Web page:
Technique for Solving Electrically Small to Large Structures for Broadband Applications
- Created on Monday, 01 August 2011
Methods are combined.Fast iterative algorithms are often used for solving Method of Moments (MoM) systems, having a large number of unknowns, to determine current distribution and other parameters. The most commonly used fast methods include the fast multipole method (FMM), the precorrected fast Fourier transform (PFFT), and low-rank QR compression methods. These methods reduce the O(N) memory and time requirements to O(N log N) by compressing the dense MoM system so as to exploit the physics of Green’s Function interactions. FFT-based techniques for solving such problems are efficient for space-filling and uniform structures, but their performance substantially degrades for non-uniformly distributed structures due to the inherent need to employ a uniform global grid. FMM or QR techniques are better suited than FFT techniques; however, neither the FMM nor the QR technique can be used at all frequencies.
This method has been developed to efficiently solve for a desired parameter of a system or device that can include both electrically large FMM elements, and electrically small QR elements. The system or device is set up as an oct-tree structure that can include regions of both the FMM type and the QR type. The system is enclosed with a cube at a 0-th level, splitting the cube at the 0-th level into eight child cubes. This forms cubes at a 1-st level, recursively repeating the splitting process for cubes at successive levels until a desired number of levels is created. For each cube that is thus formed, neighbor lists and interaction lists are maintained.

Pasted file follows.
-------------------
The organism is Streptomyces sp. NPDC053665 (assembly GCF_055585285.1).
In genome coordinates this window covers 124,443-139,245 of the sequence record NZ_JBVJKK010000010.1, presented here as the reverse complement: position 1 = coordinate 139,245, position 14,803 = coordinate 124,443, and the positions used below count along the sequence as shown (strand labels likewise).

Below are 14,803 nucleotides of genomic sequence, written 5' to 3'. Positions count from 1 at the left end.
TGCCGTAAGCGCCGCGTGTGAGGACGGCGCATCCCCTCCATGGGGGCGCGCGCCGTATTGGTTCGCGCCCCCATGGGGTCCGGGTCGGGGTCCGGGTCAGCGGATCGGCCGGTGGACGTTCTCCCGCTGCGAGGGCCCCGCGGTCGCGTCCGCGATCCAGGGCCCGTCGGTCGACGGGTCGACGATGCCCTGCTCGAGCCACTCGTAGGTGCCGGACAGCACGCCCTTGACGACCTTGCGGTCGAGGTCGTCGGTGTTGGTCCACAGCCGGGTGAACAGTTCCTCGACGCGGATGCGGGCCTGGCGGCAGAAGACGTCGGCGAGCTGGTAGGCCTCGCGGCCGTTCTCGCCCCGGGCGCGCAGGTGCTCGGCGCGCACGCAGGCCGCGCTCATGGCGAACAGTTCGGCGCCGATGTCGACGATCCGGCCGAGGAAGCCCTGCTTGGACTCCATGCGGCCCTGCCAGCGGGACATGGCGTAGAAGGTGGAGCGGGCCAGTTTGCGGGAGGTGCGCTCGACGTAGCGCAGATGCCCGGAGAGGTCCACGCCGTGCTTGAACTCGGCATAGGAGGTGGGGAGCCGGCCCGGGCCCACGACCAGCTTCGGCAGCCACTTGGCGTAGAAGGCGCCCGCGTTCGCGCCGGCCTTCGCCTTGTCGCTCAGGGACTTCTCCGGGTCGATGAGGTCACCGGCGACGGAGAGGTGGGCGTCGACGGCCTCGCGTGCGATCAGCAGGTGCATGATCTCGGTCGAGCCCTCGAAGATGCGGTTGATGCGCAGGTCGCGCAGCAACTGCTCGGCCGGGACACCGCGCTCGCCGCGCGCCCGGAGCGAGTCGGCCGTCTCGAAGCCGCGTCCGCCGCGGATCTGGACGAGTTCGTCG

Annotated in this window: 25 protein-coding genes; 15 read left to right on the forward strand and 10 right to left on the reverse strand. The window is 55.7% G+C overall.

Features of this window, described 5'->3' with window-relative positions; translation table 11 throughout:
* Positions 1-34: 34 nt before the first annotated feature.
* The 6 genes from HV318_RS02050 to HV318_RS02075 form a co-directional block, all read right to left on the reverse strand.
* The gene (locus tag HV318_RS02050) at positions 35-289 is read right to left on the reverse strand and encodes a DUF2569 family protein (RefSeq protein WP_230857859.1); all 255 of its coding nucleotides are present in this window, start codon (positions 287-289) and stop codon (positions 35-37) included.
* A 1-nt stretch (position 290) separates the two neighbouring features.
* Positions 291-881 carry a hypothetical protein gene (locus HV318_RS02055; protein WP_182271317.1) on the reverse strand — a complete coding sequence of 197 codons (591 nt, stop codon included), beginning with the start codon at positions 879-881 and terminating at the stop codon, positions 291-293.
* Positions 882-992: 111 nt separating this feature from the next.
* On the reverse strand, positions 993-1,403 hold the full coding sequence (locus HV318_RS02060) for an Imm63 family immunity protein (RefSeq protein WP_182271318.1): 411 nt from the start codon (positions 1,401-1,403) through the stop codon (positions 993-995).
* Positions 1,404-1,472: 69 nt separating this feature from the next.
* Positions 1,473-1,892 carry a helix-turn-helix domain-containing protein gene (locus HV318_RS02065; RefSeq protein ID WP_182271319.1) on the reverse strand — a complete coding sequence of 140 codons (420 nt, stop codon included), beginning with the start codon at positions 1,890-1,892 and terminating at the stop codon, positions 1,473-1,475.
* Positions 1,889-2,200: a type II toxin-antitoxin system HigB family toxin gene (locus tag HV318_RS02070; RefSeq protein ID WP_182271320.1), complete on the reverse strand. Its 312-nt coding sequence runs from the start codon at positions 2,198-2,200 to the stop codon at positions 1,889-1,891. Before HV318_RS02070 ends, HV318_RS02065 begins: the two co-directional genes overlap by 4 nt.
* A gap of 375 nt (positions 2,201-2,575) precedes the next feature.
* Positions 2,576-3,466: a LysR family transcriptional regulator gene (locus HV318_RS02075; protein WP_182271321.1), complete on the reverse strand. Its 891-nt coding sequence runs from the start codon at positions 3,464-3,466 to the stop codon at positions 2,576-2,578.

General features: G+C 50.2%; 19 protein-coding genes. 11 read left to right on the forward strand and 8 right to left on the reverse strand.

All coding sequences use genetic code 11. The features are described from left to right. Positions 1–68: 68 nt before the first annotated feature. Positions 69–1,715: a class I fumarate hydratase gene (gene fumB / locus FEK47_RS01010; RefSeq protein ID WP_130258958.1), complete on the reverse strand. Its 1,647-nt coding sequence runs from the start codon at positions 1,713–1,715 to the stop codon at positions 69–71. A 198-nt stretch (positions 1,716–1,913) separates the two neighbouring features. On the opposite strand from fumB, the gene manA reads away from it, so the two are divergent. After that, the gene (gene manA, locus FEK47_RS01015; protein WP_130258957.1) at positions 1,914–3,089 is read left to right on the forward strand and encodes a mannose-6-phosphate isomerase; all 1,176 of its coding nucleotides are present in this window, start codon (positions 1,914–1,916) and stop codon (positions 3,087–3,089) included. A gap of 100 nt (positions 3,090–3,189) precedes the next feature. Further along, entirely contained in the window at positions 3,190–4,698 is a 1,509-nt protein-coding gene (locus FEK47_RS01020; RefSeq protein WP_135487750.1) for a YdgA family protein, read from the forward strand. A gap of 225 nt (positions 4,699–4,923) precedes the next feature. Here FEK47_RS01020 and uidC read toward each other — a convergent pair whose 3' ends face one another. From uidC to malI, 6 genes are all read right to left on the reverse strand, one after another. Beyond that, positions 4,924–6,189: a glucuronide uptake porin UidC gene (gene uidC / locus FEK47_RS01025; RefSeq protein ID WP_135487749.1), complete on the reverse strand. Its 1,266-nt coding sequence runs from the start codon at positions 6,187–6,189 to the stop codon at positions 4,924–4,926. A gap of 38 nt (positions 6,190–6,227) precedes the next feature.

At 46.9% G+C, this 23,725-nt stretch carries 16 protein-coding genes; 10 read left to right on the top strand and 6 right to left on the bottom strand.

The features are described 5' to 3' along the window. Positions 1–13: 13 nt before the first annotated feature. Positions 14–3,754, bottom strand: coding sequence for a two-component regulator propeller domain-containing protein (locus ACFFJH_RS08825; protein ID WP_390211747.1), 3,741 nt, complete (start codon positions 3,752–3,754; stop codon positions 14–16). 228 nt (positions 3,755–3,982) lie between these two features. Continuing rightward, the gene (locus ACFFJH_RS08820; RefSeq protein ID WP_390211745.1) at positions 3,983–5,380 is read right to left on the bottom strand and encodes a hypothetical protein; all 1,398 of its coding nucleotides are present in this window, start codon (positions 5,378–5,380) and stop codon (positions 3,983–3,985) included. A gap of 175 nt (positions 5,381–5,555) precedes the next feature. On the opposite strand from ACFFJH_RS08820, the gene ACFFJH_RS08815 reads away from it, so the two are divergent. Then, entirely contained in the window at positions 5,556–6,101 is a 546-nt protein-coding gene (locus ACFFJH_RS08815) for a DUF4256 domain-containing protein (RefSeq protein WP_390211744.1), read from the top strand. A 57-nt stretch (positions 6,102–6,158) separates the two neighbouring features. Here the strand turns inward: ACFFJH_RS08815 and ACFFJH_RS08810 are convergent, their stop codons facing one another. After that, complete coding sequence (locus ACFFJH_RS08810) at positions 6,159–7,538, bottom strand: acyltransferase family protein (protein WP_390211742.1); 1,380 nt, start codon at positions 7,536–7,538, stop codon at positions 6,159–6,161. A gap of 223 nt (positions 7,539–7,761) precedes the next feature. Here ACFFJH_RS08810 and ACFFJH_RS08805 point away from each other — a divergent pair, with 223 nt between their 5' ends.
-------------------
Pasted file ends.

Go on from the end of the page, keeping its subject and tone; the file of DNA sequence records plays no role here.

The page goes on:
An iterative solver is then used to determine a first matrix vector product for any electrically large elements as well as a second matrix vector product for any electrically small elements that are included in the structure. These matrix vector products for the electrically large and small elements are combined, and a net delta for a combination of the matrix vector products is determined. The iteration continues until a net delta is obtained that is within the predefined limits. The matrix vector products that were last obtained are used to solve for the desired parameter. The solution for the desired parameter is then presented to a user in a tangible form; for example, on a display.
This work was done by Vikram Jandhyala and Indranil Chowdhury of the University of Washington for Johnson Space Center. For further information, contact the Johnson Technology Transfer Office at (281) 483- 3809.
In accordance with Public Law 96-517, the contractor has elected to retain title to this invention. Inquiries concerning rights for its commercial use should be addressed to:
Janice C. Walsh
Federal Reporting Compliance Licensing Specialist
UW Tech Transfer
University of Washington
4322-11th Avenue, N.E., Suite 500
Seattle, WA 98105-4608
Refer to MSC-24439-1, volume and number of this NASA Tech Briefs issue, and the page number.